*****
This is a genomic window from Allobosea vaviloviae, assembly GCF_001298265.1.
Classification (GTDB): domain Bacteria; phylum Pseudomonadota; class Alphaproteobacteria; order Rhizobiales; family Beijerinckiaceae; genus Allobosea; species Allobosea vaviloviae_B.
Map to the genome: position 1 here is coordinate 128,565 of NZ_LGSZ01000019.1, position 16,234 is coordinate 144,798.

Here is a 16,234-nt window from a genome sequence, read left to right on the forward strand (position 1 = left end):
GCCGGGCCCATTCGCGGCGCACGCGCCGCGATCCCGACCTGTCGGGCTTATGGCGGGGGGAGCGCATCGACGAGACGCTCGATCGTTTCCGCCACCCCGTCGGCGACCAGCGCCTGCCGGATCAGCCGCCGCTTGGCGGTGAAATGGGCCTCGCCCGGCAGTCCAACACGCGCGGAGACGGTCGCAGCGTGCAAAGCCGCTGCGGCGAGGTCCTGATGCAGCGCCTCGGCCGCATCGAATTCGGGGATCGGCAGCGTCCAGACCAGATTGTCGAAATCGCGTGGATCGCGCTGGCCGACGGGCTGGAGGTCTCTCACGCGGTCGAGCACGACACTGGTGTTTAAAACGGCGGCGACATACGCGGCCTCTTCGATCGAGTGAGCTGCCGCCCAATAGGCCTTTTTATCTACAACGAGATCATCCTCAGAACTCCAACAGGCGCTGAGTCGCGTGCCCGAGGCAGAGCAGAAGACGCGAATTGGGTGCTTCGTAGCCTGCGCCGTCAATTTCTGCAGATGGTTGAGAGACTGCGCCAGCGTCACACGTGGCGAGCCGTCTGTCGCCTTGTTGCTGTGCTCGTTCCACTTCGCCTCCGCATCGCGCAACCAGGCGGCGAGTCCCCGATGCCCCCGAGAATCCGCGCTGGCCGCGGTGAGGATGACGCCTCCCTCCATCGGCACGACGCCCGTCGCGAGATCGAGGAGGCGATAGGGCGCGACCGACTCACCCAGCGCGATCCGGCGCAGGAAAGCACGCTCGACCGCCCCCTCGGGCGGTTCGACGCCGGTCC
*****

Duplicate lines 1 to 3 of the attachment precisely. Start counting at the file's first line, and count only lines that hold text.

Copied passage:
This is a genomic window from Allobosea vaviloviae, assembly GCF_001298265.1.
Classification (GTDB): domain Bacteria; phylum Pseudomonadota; class Alphaproteobacteria; order Rhizobiales; family Beijerinckiaceae; genus Allobosea; species Allobosea vaviloviae_B.
Map to the genome: position 1 here is coordinate 128,565 of NZ_LGSZ01000019.1, position 16,234 is coordinate 144,798.